These stressors have led to a crisis in the profession. More nurses and nurse educators are seeking positions outside of nursing and feel less committed to their profession than in the past.

We interviewed several influential nurse educators who shared the challenges they face. We also explore the changes needed to improve the system and how nurses can advocate for those changes.

Nurse Educators Face Challenges Due to Nursing Shortage

The nursing shortage is expected to worsen as the baby boomer generation ages and more nurses retire. According to the American Association of Colleges of Nursing (AACN), faculty staff shortages limit student capacity at a time when growth is necessary.

There is a critical need to increase the number of nurse educators to meet the demand, but nurse educators are also under a lot of stress. To retain experienced educators and preceptors, it's important to support their efforts.

Many challenges affect educators today. Nurse educators identified the following challenges that affect their ability to nurture and educate the future generation of nurses.

1. Lack of Resources

Nurse educators are well aware of a faculty shortage in programs around the country.

Erica Jastrow has been a nurse educator for over 17 years and sees firsthand the lack of human resources in nursing facilities.

"In some schools," she says, "faculty members manage all aspects for the nursing program from admissions, to advising, to instruction."

This lack of human resources places additional stress on stretched-thin faculty members with limited time and resources. In addition to the faculty who have reached retirement age, other nurse educators are leaving the profession, furthering the issue.

Anne Dabrow Woods has witnessed and experienced the challenges facing faculty. She teaches in the graduate program at Drexel University and says it is imperative we address the issues faced by educators today.

Woods says we must:

2. Curriculum Challenges

Sherri Wilson, DNP, is the director of health career programs at Stride, a provider of tech-enabled education programs. She identifies several curriculum challenges that impact new nursing students and teaching faculty.

Students must overcome several barriers just to enroll in nursing programs. Once accepted, they face additional challenges to succeed in the program. Some students don't have the tools they need, and others may not understand what the career involves.

Wilson suggests starting early by offering ways high school students can prepare for a nursing career . Students may learn more through classwork, clubs, mentorship, or dual enrollment.

"The sooner we can introduce students to the prerequisites, requirements, and opportunities in nursing and nurse education, the better," she says.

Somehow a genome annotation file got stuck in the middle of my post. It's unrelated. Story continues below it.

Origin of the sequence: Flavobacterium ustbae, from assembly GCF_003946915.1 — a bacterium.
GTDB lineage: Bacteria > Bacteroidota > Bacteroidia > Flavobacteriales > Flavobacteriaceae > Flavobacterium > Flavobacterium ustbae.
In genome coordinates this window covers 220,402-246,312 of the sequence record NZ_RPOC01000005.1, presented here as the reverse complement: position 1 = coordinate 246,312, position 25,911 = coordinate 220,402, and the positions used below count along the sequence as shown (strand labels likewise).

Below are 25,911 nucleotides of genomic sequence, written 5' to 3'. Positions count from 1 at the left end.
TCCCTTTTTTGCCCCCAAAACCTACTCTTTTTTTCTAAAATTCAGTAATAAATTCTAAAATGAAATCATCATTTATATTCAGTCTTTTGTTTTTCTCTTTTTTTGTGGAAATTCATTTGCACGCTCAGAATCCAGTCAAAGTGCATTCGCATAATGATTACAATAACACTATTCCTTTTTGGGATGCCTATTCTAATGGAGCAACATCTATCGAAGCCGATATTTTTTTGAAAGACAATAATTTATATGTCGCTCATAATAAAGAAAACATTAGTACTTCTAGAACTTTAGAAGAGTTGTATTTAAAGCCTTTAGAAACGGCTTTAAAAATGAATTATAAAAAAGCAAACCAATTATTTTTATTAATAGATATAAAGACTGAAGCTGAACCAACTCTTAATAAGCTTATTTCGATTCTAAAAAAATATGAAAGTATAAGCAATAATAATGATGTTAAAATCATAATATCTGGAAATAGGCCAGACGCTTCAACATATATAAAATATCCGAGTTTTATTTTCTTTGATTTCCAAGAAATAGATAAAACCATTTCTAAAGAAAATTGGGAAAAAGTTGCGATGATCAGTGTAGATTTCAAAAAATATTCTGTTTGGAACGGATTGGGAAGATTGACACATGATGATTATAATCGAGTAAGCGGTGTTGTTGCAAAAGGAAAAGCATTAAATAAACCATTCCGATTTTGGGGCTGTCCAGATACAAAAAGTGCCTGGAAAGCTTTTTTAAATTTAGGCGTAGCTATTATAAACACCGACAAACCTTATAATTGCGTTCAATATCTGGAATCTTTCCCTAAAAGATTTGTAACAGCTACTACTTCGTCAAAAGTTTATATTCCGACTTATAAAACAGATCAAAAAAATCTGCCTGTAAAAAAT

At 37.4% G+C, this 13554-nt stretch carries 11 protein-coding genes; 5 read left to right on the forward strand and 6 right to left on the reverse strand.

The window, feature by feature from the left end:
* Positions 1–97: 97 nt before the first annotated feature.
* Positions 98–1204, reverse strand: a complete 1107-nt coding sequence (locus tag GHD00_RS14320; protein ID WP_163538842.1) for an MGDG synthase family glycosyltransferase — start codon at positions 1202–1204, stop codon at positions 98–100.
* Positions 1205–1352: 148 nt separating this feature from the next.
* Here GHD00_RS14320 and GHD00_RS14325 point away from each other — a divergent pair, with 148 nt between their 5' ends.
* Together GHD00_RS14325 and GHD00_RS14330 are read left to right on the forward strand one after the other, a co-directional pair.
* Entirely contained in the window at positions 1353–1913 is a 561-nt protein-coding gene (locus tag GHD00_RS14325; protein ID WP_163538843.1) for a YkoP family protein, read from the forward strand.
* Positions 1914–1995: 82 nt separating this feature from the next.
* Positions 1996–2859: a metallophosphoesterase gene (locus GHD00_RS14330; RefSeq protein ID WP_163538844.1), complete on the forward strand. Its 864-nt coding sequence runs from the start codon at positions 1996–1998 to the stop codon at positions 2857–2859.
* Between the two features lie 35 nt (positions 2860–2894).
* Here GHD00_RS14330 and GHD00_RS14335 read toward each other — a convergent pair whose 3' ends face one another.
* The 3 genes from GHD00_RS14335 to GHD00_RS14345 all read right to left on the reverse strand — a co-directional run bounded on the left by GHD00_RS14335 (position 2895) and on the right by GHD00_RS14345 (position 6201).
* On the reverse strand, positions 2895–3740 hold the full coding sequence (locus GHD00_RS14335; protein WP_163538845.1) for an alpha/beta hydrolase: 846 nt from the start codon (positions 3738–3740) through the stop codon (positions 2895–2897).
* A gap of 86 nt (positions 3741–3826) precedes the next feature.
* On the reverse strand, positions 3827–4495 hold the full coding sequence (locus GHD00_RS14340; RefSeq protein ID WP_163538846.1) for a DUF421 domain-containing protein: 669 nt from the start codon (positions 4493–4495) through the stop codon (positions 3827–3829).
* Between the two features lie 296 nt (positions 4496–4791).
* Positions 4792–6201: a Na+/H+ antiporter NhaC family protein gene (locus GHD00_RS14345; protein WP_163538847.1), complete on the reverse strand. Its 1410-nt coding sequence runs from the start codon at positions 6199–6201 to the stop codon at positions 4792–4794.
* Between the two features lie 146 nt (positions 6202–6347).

Nurse educators also face curriculum challenges. Most programs are seeking faculty with doctorates. According to the Special Survey on Vacant Faculty Positions in 2019 reported by the AACN, 89.7% of faculty openings required or preferred a doctoral degree.

Wilson notes that doctorates are either research focused or clinical focused. Yet most programs do not include substantial academic coursework to prepare graduates for a teaching or faculty role, she says. It is necessary to reevaluate the curriculum used to teach future teachers.

3. Representation in Faculty and Training

Wilson also seeks representation of different cultural backgrounds in faculty and preceptors. A recent AACN study found that 93% of full-time faculty were female, and only 17% were from underrepresented groups.

"A more diverse nursing faculty can help to broaden the perspectives of nursing students and can provide sources of mentorship for minority nurses," Wilson says.

The recent Future of Nursing Report 2020-2030 explored how the profession could develop different curricula. The goal would prepare nurses to reduce health disparities and inequities, like how nurses can address disparities in infant mortalit y, by using cost-effective strategies. These include technology and maintaining patient- and family-focus care.

To address these issues, there needs to be better representation in nursing and cultural competence in nursing . With a diverse workforce, nurses can serve communities better by understanding and identifying the social determinants of health.

"Finding ways to connect more nursing students to learning opportunities in the communities they serve will empower them to work with people of different backgrounds and from various life experiences," Wilson says.

4. Fostering and Maintaining Student Relationships

Student-teacher relationships are important from elementary school through graduate school. They lead to:

Yet, stressed and overworked faculty often have little time to build constructive and authentic relationships with their students.

The lack of student-teacher relationships may have an unfortunate trickle-down effect on some students' future career development. It could discourage students from furthering their education and choosing a career as a nurse educator.